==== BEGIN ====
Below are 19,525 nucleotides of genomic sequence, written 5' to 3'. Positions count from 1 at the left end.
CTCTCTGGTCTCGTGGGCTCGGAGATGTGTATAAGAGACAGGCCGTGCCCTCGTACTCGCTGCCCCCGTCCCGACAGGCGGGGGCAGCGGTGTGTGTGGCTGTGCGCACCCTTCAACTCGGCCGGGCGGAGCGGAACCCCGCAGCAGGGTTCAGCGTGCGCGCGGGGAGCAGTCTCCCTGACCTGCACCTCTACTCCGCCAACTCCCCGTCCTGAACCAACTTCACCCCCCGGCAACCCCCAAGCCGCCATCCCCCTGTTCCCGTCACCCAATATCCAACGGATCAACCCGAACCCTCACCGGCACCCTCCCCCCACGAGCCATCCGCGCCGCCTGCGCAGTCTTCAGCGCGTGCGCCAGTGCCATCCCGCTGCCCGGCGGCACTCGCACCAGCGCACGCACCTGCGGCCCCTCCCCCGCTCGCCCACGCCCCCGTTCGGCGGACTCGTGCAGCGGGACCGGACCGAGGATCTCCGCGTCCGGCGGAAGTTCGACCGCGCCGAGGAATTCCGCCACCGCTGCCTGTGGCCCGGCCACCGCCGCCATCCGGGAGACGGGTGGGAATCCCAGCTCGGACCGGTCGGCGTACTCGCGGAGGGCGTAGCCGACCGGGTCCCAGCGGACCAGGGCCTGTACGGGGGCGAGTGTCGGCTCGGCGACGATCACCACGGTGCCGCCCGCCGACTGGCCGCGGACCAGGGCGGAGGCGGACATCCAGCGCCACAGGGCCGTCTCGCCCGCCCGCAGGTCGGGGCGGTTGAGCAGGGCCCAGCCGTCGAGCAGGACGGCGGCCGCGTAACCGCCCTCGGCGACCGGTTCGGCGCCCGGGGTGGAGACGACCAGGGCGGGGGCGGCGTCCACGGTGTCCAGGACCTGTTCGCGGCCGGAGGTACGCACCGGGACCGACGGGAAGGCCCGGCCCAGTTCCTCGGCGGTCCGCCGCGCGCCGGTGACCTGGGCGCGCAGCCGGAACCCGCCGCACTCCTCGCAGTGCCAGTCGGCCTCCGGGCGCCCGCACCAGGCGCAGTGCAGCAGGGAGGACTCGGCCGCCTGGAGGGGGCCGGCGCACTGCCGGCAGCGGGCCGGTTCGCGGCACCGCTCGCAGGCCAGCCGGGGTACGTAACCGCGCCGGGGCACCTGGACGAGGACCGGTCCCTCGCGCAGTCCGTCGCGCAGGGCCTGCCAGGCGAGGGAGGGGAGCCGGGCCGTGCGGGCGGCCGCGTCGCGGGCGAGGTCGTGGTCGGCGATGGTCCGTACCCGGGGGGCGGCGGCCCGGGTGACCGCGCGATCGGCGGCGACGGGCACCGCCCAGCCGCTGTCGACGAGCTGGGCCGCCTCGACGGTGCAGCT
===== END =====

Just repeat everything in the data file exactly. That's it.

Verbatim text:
Below are 19,525 nucleotides of genomic sequence, written 5' to 3'. Positions count from 1 at the left end.
CTCTCTGGTCTCGTGGGCTCGGAGATGTGTATAAGAGACAGGCCGTGCCCTCGTACTCGCTGCCCCCGTCCCGACAGGCGGGGGCAGCGGTGTGTGTGGCTGTGCGCACCCTTCAACTCGGCCGGGCGGAGCGGAACCCCGCAGCAGGGTTCAGCGTGCGCGCGGGGAGCAGTCTCCCTGACCTGCACCTCTACTCCGCCAACTCCCCGTCCTGAACCAACTTCACCCCCCGGCAACCCCCAAGCCGCCATCCCCCTGTTCCCGTCACCCAATATCCAACGGATCAACCCGAACCCTCACCGGCACCCTCCCCCCACGAGCCATCCGCGCCGCCTGCGCAGTCTTCAGCGCGTGCGCCAGTGCCATCCCGCTGCCCGGCGGCACTCGCACCAGCGCACGCACCTGCGGCCCCTCCCCCGCTCGCCCACGCCCCCGTTCGGCGGACTCGTGCAGCGGGACCGGACCGAGGATCTCCGCGTCCGGCGGAAGTTCGACCGCGCCGAGGAATTCCGCCACCGCTGCCTGTGGCCCGGCCACCGCCGCCATCCGGGAGACGGGTGGGAATCCCAGCTCGGACCGGTCGGCGTACTCGCGGAGGGCGTAGCCGACCGGGTCCCAGCGGACCAGGGCCTGTACGGGGGCGAGTGTCGGCTCGGCGACGATCACCACGGTGCCGCCCGCCGACTGGCCGCGGACCAGGGCGGAGGCGGACATCCAGCGCCACAGGGCCGTCTCGCCCGCCCGCAGGTCGGGGCGGTTGAGCAGGGCCCAGCCGTCGAGCAGGACGGCGGCCGCGTAACCGCCCTCGGCGACCGGTTCGGCGCCCGGGGTGGAGACGACCAGGGCGGGGGCGGCGTCCACGGTGTCCAGGACCTGTTCGCGGCCGGAGGTACGCACCGGGACCGACGGGAAGGCCCGGCCCAGTTCCTCGGCGGTCCGCCGCGCGCCGGTGACCTGGGCGCGCAGCCGGAACCCGCCGCACTCCTCGCAGTGCCAGTCGGCCTCCGGGCGCCCGCACCAGGCGCAGTGCAGCAGGGAGGACTCGGCCGCCTGGAGGGGGCCGGCGCACTGCCGGCAGCGGGCCGGTTCGCGGCACCGCTCGCAGGCCAGCCGGGGTACGTAACCGCGCCGGGGCACCTGGACGAGGACCGGTCCCTCGCGCAGTCCGTCGCGCAGGGCCTGCCAGGCGAGGGAGGGGAGCCGGGCCGTGCGGGCGGCCGCGTCGCGGGCGAGGTCGTGGTCGGCGATGGTCCGTACCCGGGGGGCGGCGGCCCGGGTGACCGCGCGATCGGCGGCGACGGGCACCGCCCAGCCGCTGTCGACGAGCTGGGCCGCCTCGACGGTGCAGCT